Storage: Refrigerate for up to 3 days, or freeze for up to 1 month.

Where to buy: Westbrae Natural brand canned black lentils can be found at Whole Foods Market and other natural foods stores. Target sells Good & Gather brand black lentils in 8-ounce microwavable pouches; 3 of those packages would work here.

Active time: 40 mins; Total time: 1 hour 30 mins

Adapted from “Veg-table” by Nik Sharma (Chronicle Books, 2023).


2 tablespoons olive oil, plus more for greasing

1 large white or yellow onion (12 ounces), chopped

2 large bell peppers, cored and chopped

2 celery stalks, chopped

1 large carrot, scrubbed and chopped

1 (28-ounce) can no-salt-added crushed tomatoes

1 cup water

2 teaspoons Aleppo-style chile flakes

1 teaspoon garam masala

1/2 teaspoon ground turmeric

1/2 teaspoon freshly ground black pepper

1 teaspoon fine salt, plus more to taste

3 cups cooked black lentils (from 2 15-ounce cans), drained and rinsed (see NOTE)

1 1/2 cups (6 ounces) shredded part-skim mozzarella cheese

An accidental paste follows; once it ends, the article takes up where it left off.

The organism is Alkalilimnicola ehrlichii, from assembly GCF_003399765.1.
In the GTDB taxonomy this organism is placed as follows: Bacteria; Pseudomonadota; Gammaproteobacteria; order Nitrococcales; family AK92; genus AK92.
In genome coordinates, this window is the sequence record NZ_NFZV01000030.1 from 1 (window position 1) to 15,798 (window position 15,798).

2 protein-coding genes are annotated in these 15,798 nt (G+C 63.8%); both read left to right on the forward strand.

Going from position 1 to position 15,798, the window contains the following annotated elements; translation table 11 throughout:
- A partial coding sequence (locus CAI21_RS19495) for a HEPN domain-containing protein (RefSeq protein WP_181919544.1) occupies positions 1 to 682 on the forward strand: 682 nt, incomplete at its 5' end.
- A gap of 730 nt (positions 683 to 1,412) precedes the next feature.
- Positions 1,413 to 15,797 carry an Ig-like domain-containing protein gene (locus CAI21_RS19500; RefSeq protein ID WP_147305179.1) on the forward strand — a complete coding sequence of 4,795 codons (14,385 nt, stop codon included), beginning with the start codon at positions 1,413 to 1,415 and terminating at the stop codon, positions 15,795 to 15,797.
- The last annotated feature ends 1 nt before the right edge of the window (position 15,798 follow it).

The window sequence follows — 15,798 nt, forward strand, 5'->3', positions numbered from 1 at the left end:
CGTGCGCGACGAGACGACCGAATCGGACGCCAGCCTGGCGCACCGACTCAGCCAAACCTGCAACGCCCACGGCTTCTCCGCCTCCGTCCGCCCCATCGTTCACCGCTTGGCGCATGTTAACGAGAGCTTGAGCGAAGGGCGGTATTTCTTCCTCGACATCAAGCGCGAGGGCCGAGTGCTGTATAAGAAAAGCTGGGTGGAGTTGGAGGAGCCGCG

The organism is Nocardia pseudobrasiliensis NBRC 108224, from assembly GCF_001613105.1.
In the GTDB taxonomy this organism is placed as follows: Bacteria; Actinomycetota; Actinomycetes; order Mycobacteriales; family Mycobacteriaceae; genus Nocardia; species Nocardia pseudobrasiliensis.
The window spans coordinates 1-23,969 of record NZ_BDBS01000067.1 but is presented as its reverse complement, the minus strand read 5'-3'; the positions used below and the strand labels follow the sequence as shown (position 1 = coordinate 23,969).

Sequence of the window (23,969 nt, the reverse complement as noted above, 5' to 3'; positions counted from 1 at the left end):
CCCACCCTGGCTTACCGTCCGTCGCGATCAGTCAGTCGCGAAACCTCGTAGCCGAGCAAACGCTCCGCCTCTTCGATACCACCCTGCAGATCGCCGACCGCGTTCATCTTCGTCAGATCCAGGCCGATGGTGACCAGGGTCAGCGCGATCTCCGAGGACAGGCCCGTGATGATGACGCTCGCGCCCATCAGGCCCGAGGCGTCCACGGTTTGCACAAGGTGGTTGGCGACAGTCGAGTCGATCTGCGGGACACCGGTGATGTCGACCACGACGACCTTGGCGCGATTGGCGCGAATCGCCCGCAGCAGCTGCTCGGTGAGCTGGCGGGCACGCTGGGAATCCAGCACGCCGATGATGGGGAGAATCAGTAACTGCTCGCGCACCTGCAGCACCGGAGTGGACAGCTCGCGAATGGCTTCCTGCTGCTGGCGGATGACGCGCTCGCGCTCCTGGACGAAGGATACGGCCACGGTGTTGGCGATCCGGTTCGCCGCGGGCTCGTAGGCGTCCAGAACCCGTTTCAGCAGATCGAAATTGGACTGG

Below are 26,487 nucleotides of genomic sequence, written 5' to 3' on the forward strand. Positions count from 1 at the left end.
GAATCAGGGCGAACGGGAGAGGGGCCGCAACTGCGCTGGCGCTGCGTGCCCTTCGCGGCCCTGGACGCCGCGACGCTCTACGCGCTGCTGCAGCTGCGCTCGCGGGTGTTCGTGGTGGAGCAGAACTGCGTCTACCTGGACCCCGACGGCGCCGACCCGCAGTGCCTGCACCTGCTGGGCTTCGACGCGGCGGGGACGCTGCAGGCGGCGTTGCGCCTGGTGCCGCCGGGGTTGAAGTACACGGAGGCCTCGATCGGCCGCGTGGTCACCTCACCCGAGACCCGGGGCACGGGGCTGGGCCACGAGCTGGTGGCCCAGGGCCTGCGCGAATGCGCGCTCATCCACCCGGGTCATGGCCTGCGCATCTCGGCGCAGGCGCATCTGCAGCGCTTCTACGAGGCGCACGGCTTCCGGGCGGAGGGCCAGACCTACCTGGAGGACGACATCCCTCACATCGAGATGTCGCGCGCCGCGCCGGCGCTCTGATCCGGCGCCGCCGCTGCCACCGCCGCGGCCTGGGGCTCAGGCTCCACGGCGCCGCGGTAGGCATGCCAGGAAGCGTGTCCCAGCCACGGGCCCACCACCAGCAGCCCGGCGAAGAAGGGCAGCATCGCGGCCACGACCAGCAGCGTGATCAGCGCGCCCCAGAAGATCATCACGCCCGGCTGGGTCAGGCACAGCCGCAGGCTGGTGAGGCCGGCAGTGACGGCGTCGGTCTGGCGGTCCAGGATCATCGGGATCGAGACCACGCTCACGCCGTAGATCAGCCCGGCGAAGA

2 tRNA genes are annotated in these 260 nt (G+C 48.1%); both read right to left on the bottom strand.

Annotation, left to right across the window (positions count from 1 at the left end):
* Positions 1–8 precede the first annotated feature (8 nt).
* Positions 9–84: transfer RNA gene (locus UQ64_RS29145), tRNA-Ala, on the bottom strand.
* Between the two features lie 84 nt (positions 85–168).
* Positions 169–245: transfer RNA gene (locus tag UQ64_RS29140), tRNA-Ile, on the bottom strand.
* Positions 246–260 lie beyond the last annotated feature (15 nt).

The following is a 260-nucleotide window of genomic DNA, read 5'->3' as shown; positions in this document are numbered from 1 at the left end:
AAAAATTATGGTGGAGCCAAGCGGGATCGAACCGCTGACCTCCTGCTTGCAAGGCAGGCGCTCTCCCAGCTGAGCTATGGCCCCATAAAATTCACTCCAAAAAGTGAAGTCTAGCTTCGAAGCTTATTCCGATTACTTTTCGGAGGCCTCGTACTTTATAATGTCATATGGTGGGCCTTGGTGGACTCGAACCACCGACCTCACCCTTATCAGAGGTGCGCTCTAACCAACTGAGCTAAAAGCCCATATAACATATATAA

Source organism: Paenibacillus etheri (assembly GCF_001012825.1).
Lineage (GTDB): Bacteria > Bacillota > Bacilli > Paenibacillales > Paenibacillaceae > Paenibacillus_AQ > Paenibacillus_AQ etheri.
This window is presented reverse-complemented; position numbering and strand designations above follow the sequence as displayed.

1 1/2 cups (5 ounces) finely grated parmesan cheese

1 pound no-boil lasagna sheets


Position a rack in the middle of the oven and preheat to 350 degrees. Brush a deep 9-by-13-inch baking dish generously with olive oil.

In a large skillet over medium heat, heat the 2 tablespoons of oil until it shimmers. Add the onion and saute until translucent, 4 to 5 minutes. Add the bell peppers, celery and carrot and saute until the carrots and peppers start to soften, 3 to 4 minutes. Stir in the tomatoes, water, chile flakes, garam masala, turmeric, black pepper and salt. Increase the heat to high and bring the mixture to a boil. Remove from the heat, taste, and season with more salt, as needed.

Use an immersion blender to pulse for a few seconds to get a chunky sauce, or longer to get it smooth, if you’d like. (Alternatively, you can transfer the mixture to a blender or food processor, pulse or puree, and return the sauce to the pot.) Stir in the lentils.